Reviewed By: David
First there is just a murmur. Something is going on but no one is talking, not even speculating. But then there’s more. A rumor and maybe even someone who knows another person who has heard. It’s very possible that something is awry and people are being misled. You can’t talk about it though because no one is sure. Finally it starts to break the surface.
There’s been a monkey incident.
This is a drink that invented itself from a reference that became a name. Like the tag that becomes the name of the band that plays intro to the lead in for the main act. I heard a reference to a monkey incident and thought it should be a drink, or at least an answer to a variety of questions:
“Yes officer, I was speeding but I got an urgent call. There’s been a monkey incident.”
“She could have been the one, but there was no way I could tell her about the monkey incident.”
“I had a drink. They made me wear the hat. And then next thing I knew there was a monkey incident.”
“The monkey incident? Yeah, that could’ve started it, but the elephant didn’t help things.”
“Everything was good. No, it was great. All of a sudden things went bad. That stupid monkey incident.”
When I proposed this drink, I didn’t have anything except the idea that it needed to be frozen and called “The Monkey Incident.” I won’t say I was flooded with ideas, but I quickly learned that anyone who honeymooned in the islands had some type of frozen monkey drink and remembers it to this day, And by remember, I simply mean they enjoyed the drink but have no earthly idea what was in it. But it did have “monkey” in the name.
The starting point was to learn what monkeys eat. Anything they are fed is the answer, but given the choice they are omnivores and bananas, at least the type people eat, are not the first choice. Fruit, vegetables, nuts, insects and even (gasp) other monkeys can be part of their diet. There was no way I was making a drink with actual monkey, so the base had to be rum (the tropical effect) and the cliché banana. A lot of drinks start with that and add fruit (so I am not sure if this original), but here is the final recipe:
1.5 ounces rum (I went with gold but white works)
.75 ounce banana liqueur
2 ounces fresh pineapple
2 ounces coconut water
2 ounces vanilla ice cream
2 dashes orange bitters
Mix everything in a blender or smoothie maker. Blend well and garnish with tiki supplies and fresh pineapple.
Here’s David’s Review:
As often happens, my brother anticipated my next move. Recently my daughter and I engaged in a few thought experiments regarding how a mixologist might convert various desserts into cocktails. Then Jonathan revealed the Monkey Incident.
One of our brainstorms concerned Banana Foster, a New Orleans flambé of bananas, brandy, brown sugar, and orange zest topped by ice cream.
“What we’d need,” I said to my daughter, “is banana liqueur.”
Now I know exactly what banana liqueurs are out there.
This cocktail marks a departure for this blog in a number of ways. First, and most obviously, we’re usually working from recipes and this cocktail is new—though it relies on tried-and-true combinations of flavors. Second, we’ve generally relied on fruit to impart their taste, and this time we’re relying on the surrogate banana liquor. Third, it’s frozen… and creamy… and dessert-y. We haven’t done that before.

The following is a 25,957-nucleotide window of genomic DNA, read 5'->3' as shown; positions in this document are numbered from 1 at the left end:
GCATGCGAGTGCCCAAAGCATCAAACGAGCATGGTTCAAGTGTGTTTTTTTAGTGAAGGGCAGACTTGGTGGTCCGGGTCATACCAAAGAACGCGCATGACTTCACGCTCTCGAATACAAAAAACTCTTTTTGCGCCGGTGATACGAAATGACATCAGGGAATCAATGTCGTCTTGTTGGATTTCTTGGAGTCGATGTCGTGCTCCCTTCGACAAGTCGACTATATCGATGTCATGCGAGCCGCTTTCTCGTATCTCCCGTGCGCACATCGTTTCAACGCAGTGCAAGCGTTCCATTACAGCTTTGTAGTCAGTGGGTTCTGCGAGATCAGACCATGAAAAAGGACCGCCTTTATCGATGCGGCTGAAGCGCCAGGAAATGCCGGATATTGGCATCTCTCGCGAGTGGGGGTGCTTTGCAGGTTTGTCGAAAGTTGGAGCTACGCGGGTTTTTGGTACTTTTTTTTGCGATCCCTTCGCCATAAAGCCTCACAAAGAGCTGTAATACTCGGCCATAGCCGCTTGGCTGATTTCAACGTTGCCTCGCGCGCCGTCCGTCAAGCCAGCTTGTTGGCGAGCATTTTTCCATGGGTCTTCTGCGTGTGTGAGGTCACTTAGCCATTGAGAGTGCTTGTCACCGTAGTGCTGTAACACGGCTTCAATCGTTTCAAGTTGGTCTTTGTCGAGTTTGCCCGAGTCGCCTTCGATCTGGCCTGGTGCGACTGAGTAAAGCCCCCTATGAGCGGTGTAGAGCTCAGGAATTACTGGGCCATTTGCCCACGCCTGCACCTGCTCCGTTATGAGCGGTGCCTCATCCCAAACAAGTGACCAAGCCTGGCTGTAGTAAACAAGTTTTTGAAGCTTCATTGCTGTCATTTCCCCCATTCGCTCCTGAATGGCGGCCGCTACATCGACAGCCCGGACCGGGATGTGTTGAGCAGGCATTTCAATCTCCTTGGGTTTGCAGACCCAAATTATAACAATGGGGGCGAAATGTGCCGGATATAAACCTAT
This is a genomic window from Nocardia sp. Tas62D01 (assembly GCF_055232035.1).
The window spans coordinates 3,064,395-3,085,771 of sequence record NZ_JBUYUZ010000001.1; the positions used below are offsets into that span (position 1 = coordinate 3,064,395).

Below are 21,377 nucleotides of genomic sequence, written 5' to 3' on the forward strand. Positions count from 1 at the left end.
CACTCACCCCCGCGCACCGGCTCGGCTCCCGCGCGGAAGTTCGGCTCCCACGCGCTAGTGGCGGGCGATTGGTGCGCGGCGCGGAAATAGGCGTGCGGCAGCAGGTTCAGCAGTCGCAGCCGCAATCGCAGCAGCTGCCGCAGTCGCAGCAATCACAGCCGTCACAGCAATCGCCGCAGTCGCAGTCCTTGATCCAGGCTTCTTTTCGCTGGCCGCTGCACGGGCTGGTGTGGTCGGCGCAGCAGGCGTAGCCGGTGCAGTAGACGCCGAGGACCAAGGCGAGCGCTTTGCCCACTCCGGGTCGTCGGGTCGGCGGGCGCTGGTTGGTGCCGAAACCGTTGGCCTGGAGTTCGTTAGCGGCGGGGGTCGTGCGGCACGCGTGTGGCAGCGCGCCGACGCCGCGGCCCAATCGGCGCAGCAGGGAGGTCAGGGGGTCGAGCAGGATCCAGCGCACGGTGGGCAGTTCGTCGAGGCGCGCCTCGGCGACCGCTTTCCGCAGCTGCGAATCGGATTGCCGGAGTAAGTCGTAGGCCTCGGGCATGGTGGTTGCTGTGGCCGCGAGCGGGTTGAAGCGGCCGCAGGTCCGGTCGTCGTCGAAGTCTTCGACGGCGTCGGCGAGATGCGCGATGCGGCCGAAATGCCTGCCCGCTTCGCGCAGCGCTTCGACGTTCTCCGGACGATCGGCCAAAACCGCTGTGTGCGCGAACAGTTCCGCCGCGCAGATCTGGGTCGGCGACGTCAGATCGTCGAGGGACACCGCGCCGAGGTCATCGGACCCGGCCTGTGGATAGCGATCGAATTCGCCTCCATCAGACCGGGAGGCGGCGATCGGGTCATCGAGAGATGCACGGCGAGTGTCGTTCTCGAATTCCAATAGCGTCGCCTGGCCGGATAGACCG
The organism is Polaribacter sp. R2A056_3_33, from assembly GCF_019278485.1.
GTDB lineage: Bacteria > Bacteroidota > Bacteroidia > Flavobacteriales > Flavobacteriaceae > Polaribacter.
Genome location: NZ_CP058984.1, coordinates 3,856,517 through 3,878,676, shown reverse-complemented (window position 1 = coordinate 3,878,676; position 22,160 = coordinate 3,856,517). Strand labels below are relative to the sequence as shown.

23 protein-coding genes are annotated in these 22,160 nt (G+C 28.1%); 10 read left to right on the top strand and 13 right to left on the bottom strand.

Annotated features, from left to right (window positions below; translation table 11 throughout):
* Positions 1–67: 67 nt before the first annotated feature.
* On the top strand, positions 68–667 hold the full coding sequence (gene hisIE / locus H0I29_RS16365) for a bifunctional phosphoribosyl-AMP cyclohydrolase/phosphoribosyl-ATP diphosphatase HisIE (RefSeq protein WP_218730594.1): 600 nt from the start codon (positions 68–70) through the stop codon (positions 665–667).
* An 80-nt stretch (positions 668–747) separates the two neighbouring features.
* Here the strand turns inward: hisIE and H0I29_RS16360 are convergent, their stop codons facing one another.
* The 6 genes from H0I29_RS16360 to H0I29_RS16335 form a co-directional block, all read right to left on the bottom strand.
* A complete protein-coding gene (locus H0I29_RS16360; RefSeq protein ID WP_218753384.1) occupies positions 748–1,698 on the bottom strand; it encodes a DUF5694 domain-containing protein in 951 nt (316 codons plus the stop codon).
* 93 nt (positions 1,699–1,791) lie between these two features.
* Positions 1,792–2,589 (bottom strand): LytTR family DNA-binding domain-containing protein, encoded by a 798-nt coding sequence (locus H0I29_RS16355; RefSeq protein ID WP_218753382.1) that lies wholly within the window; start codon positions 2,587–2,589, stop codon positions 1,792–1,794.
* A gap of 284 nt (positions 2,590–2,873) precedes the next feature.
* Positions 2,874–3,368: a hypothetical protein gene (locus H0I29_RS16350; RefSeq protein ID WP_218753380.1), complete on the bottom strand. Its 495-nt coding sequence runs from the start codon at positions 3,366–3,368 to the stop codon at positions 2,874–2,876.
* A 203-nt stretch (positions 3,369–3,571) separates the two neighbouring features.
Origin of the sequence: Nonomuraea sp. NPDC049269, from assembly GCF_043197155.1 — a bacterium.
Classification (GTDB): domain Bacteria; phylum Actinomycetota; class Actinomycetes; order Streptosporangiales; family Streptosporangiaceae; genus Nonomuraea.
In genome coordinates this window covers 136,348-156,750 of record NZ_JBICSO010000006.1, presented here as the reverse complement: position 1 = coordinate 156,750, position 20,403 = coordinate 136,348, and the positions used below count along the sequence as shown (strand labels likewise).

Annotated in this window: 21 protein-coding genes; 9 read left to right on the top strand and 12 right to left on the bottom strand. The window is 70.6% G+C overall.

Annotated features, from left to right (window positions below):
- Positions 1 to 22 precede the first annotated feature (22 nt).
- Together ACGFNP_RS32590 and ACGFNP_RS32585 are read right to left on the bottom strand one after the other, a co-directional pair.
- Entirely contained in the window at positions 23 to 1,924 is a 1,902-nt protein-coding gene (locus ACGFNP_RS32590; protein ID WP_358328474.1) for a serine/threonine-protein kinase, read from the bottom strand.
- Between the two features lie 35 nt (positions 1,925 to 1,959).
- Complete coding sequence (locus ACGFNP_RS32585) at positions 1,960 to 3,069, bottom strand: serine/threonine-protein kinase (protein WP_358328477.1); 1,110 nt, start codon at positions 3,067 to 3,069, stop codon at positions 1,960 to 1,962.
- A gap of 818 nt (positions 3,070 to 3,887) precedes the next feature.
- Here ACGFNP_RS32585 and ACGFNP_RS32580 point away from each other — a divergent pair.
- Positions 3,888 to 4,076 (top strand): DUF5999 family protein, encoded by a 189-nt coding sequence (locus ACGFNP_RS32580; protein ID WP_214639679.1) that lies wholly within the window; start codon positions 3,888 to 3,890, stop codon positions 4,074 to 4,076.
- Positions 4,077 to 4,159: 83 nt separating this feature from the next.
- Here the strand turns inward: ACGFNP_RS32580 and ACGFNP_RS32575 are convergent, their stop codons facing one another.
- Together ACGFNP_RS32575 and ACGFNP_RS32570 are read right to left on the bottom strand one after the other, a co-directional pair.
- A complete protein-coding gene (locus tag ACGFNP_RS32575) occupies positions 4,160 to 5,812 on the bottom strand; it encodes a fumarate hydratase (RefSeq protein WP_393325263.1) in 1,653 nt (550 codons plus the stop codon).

Though I wasn’t quite sure when to serve this drink—before dinner or well after or mid-afternoon?—I really enjoyed it. At one point Jonathan’s suggested we might cut the sweetness of the drink by including almond milk as well as ice cream, and that’s what I did. The banana liquor was quite a discovery. Generally speaking, I’m not a fan of banana flavoring (or any flavoring relying on chemical mimicry) but the version of banana liquor I chose—99 Bananas—not only evoked the fruit powerfully but also, at 99 proof, packed quite a punch.
The overall effect was an adult milkshake, substantial and sweet but also potent and fun, a slice of vacation perfect for the dog-days of high summer. I’m not sure the Monkey Incident actually is a Bananas Foster equivalent—perhaps the pineapple changed it, made it seem closer, in some ways to a Piña Colada—but the rum (I used Black Seal) adds the same spicy element you find in Bananas Foster amid the confection.
In fact, if I could be so bold as to offer an amendment, I’d recommend going further with spice, perhaps topping this cocktail with a dash of cinnamon or ginger to enhance its complexity.
But that may be more polished than Jonathan wanted. I enjoyed this drink as is, its childlike—but not childish—combination of tropical flavors. I began thinking about Baked Alaska…
Jonathan’s take: I need to apologize to David for making him buy banana liqueur. But there was that monkey incident…
David’s Take: Hard to know when to serve it (or what to serve it with) and certainly not an everyday sort of cocktail, but a great treat.
Next Week (Proposed by David):
Talking to a Chicago mixologist committed to easily accessible, local ingredients, I heard about some interesting sour alternatives to the absolutely-NOT Chicago citrus many cocktails rely upon, and that conversation led me into the world of Shrubs, vinegared syrups that add a sweet and tart element to drinks. Next week, I’m proposing a shrub cocktail. We’ll be following the formula of a specific recipe that requires bourbon. Other than the necessity of that spirit, however, the sort of shrub Jonathan and I concoct can be anything we think might add.